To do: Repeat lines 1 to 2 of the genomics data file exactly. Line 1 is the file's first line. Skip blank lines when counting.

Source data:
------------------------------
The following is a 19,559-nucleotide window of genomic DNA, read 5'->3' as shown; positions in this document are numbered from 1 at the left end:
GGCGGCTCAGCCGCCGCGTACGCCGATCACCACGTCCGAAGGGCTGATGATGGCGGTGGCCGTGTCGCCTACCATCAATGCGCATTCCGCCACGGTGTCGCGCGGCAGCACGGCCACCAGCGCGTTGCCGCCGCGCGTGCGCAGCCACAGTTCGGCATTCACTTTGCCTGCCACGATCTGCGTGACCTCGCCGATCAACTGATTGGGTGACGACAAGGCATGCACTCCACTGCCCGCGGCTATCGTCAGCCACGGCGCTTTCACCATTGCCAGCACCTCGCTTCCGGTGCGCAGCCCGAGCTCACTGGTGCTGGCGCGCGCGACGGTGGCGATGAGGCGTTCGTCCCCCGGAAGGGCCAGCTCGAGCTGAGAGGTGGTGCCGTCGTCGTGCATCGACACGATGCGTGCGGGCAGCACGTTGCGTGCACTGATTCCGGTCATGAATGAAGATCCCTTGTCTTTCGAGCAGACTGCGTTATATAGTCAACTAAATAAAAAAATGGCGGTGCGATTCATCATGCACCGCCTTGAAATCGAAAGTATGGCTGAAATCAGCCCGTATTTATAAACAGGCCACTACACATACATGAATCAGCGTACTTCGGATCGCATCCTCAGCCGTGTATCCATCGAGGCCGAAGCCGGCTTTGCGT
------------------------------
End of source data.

The following is a 19,559-nucleotide window of genomic DNA, read 5'->3' as shown; positions in this document are numbered from 1 at the left end:
GGCGGCTCAGCCGCCGCGTACGCCGATCACCACGTCCGAAGGGCTGATGATGGCGGTGGCCGTGTCGCCTACCATCAATGCGCATTCCGCCACGGTGTCGCGCGGCAGCACGGCCACCAGCGCGTTGCCGCCGCGCGTGCGCAGCCACAGTTCGGCATTCACTTTGCCTGCCACGATCTGCGTGACCTCGCCGATCAACTGATTGGGTGACGACAAGGCATGCACTCCACTGCCCGCGGCTATCGTCAGCCACGGCGCTTTCACCATTGCCAGCACCTCGCTTCCGGTGCGCAGCCCGAGCTCACTGGTGCTGGCGCGCGCGACGGTGGCGATGAGGCGTTCGTCCCCCGGAAGGGCCAGCTCGAGCTGAGAGGTGGTGCCGTCGTCGTGCATCGACACGATGCGTGCGGGCAGCACGTTGCGTGCACTGATTCCGGTCATGAATGAAGATCCCTTGTCTTTCGAGCAGACTGCGTTATATAGTCAACTAAATAAAAAAATGGCGGTGCGATTCATCATGCACCGCCTTGAAATCGAAAGTATGGCTGAAATCAGCCCGTATTTATAAACAGGCCACTACACATACATGAATCAGCGTACTTCGGATCGCATCCTCAGCCGTGTATCCATCGAGGCCGAAGCCGGCTTTGCGT